Worcester ER’s in 2017: How I Became an Accidental Expert

2017 has been rough on the normally buoyant constitution of our fun-loving toddler. Here’s the long version- for the short workup of ER’s scroll to the bottom.

In January, Jasper had a bad round of croup that landed us in the ER at 9pm on a Friday night. We had used the nebulizer and albuterol that evening in an effort to keep the symptoms at bay. The weather was unseasonably warm, and the normal trick of humid, warm air/cold air contrast that opens up his lungs when he is struggling to breathe wasn’t an option.

He woke up at 8:07, unable to cough, and unable to breathe. His chokes turned into hysteria, and we took to the road. En route, I called the pediatrician who said that Jasper probably just needed an oral steroid.

We parked at the St Vincent’s parking lot, and were quickly admitted. They put us in a room shared with 5 other people. As we were wheeled down the hall, we passed homeless men and women suffering agonizing pain. Jasper was scared. I was, too.

After an hour, they moved us to a room shared with only one other person. Thankfully, their wifi was great, and YouTube served as a great distraction. We were out of there in five long hours, and Jasper was on the mend.

A month later, Jasper was writhing on the floor in pain. He would be sobbing uncontrollably on the floor for 5-10 minutes at a time, and then he would be fine for a bit. We made it to the doctor; I was sure that it was appendicitis. The doctor said that it might be, but that his symptoms aligned more with intusseption.  She ordered some labs done, and I dropped off Sawyer before we headed to UMass- there was no way I was going back to St. V’s, and I didn’t want to have to deal with an extra kid at the hospital.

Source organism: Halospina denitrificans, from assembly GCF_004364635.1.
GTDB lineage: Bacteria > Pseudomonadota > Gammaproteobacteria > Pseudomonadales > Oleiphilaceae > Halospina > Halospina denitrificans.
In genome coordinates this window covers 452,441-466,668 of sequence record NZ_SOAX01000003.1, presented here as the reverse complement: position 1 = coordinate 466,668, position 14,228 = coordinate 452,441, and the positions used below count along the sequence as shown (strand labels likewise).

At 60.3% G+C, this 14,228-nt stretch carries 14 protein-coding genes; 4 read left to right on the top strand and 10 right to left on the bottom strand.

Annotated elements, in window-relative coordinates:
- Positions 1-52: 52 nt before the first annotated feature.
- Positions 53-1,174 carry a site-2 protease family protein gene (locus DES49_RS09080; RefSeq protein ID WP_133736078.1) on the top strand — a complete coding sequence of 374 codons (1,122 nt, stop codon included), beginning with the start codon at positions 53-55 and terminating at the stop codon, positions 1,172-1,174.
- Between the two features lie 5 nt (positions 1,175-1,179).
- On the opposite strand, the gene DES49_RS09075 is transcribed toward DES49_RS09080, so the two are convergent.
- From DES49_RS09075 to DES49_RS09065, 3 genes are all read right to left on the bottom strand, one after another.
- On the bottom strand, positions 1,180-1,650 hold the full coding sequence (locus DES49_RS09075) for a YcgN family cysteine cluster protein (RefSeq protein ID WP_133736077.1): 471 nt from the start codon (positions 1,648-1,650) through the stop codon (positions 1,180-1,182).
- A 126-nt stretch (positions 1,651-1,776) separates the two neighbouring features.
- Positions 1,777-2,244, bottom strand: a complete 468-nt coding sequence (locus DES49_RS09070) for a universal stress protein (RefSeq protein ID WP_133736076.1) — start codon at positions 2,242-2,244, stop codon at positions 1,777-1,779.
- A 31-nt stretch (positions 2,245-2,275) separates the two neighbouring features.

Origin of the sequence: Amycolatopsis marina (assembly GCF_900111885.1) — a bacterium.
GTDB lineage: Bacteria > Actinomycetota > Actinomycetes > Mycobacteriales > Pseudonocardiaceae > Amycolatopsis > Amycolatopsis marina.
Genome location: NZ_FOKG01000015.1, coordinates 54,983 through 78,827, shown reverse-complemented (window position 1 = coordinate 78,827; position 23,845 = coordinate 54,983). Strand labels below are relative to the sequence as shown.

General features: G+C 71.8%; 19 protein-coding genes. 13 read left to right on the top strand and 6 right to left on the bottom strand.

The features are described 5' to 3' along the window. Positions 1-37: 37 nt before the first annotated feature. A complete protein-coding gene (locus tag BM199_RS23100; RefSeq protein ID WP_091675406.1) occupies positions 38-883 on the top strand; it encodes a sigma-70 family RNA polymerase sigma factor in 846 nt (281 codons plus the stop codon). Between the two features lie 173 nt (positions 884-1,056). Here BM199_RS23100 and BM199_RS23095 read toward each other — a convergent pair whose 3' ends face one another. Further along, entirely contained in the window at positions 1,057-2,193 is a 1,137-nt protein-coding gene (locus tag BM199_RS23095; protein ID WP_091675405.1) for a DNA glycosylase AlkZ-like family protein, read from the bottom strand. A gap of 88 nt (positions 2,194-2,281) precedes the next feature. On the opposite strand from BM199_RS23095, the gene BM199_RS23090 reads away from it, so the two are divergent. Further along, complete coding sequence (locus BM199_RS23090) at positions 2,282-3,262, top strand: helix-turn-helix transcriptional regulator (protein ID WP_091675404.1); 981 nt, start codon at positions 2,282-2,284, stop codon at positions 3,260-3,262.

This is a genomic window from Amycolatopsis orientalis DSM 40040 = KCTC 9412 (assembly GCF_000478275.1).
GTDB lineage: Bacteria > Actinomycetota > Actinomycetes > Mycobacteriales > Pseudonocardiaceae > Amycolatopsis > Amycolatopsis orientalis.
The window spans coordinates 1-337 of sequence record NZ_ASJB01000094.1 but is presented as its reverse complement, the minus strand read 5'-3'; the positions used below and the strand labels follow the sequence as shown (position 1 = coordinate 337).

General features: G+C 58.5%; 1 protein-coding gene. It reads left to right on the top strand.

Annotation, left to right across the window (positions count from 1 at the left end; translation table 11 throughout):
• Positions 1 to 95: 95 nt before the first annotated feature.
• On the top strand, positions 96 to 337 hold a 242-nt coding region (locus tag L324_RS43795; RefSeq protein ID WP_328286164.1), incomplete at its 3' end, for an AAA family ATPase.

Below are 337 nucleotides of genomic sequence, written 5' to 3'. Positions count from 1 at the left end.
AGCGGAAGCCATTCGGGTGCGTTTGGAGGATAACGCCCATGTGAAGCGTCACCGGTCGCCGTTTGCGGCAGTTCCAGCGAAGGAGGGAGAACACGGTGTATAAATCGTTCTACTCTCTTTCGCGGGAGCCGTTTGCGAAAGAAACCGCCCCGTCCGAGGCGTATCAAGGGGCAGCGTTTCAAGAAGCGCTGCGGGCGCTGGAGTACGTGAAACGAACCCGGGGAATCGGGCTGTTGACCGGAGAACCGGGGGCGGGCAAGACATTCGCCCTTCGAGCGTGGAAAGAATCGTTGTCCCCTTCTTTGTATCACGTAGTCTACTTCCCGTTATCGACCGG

We waited an hour at reception, and then his blood work was done. An hour later, we made our way to radiology. After 15 minutes there, the woman who checked us in at radiology called me over.

“We don’t do pediatric ultrasound. You need to go to the University Campus for this,” she said, looking worried.

“Okay. I delivered my baby here at Memorial last year. I thought this is where pediatric work was done,” I said, frustrated after waiting hours already.

“They’re closed, now. If you want this done, you’ll have to go to the ER at University.”

I glanced at my toddler, who had been writhing on the floor at 3:00, two hours before. I took a deep breath, packed him into the car AGAIN and headed to our third campus of the day. I paid our parking at Memorial, and then made our way across Worcester during rush hour. I was so frustrated that I parked in the wrong lot at University campus. And then I lost my parking ticket.

In tears, I pulled up to the Valet parking guy. It was 5:30.

An hour later, we were admitted into a private room.

We had two ultrasounds, two x-rays and no sleep. We were out of there by 1:00am, six hours later, with a diagnosis of swollen lymph nodes in Jasper’s intestine.


Here’s the short version:

St V’s– Free parking. Easy check-in. Shared rooms, and it can get tricky. The wifi works great, but there aren’t any TV’s.

UMass Memorial– Pay for the parking. The lady at check-in doesn’t read the full doctors orders… Ugh.

UMass University– Knowledgeable pediatric staff. Worth the up charge for valet parking. Private rooms with TV, but no wifi. They’re trying to help a huge population of people. There’s a 20% discount at checkout if you pay your full balance on the way out the door.




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